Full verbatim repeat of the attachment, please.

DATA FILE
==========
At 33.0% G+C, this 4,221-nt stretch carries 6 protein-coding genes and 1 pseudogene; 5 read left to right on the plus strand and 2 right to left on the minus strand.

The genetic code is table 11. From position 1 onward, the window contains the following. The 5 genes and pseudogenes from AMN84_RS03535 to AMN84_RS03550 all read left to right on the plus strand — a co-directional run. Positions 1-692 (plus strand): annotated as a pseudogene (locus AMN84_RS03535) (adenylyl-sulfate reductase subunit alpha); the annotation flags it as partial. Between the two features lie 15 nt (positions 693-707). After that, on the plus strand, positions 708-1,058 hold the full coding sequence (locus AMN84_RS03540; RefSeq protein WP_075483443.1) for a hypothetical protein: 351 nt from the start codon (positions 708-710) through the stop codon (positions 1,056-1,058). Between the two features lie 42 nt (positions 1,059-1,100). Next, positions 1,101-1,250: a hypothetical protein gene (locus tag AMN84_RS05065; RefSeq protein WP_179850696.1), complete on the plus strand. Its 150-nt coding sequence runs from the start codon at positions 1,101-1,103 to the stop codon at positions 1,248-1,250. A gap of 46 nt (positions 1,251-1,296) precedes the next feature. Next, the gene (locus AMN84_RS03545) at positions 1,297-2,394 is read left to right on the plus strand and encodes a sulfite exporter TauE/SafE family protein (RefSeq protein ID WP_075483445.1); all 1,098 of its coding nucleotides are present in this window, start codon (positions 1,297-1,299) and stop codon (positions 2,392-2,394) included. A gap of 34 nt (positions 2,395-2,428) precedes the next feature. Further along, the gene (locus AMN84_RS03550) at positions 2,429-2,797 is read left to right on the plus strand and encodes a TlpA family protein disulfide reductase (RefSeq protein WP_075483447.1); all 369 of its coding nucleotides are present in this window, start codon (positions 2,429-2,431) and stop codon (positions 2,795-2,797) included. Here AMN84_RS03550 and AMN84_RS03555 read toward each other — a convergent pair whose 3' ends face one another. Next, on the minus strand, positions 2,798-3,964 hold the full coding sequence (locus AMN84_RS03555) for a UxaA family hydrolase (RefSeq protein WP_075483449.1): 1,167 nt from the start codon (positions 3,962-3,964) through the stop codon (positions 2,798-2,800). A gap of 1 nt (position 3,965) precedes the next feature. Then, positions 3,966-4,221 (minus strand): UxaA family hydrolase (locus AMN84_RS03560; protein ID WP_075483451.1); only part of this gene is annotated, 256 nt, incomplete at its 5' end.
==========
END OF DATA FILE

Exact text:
At 33.0% G+C, this 4,221-nt stretch carries 6 protein-coding genes and 1 pseudogene; 5 read left to right on the plus strand and 2 right to left on the minus strand.

The genetic code is table 11. From position 1 onward, the window contains the following. The 5 genes and pseudogenes from AMN84_RS03535 to AMN84_RS03550 all read left to right on the plus strand — a co-directional run. Positions 1-692 (plus strand): annotated as a pseudogene (locus AMN84_RS03535) (adenylyl-sulfate reductase subunit alpha); the annotation flags it as partial. Between the two features lie 15 nt (positions 693-707). After that, on the plus strand, positions 708-1,058 hold the full coding sequence (locus AMN84_RS03540; RefSeq protein WP_075483443.1) for a hypothetical protein: 351 nt from the start codon (positions 708-710) through the stop codon (positions 1,056-1,058). Between the two features lie 42 nt (positions 1,059-1,100). Next, positions 1,101-1,250: a hypothetical protein gene (locus tag AMN84_RS05065; RefSeq protein WP_179850696.1), complete on the plus strand. Its 150-nt coding sequence runs from the start codon at positions 1,101-1,103 to the stop codon at positions 1,248-1,250. A gap of 46 nt (positions 1,251-1,296) precedes the next feature. Next, the gene (locus AMN84_RS03545) at positions 1,297-2,394 is read left to right on the plus strand and encodes a sulfite exporter TauE/SafE family protein (RefSeq protein ID WP_075483445.1); all 1,098 of its coding nucleotides are present in this window, start codon (positions 1,297-1,299) and stop codon (positions 2,392-2,394) included. A gap of 34 nt (positions 2,395-2,428) precedes the next feature. Further along, the gene (locus AMN84_RS03550) at positions 2,429-2,797 is read left to right on the plus strand and encodes a TlpA family protein disulfide reductase (RefSeq protein WP_075483447.1); all 369 of its coding nucleotides are present in this window, start codon (positions 2,429-2,431) and stop codon (positions 2,795-2,797) included. Here AMN84_RS03550 and AMN84_RS03555 read toward each other — a convergent pair whose 3' ends face one another. Next, on the minus strand, positions 2,798-3,964 hold the full coding sequence (locus AMN84_RS03555) for a UxaA family hydrolase (RefSeq protein WP_075483449.1): 1,167 nt from the start codon (positions 3,962-3,964) through the stop codon (positions 2,798-2,800). A gap of 1 nt (position 3,965) precedes the next feature. Then, positions 3,966-4,221 (minus strand): UxaA family hydrolase (locus AMN84_RS03560; protein ID WP_075483451.1); only part of this gene is annotated, 256 nt, incomplete at its 5' end.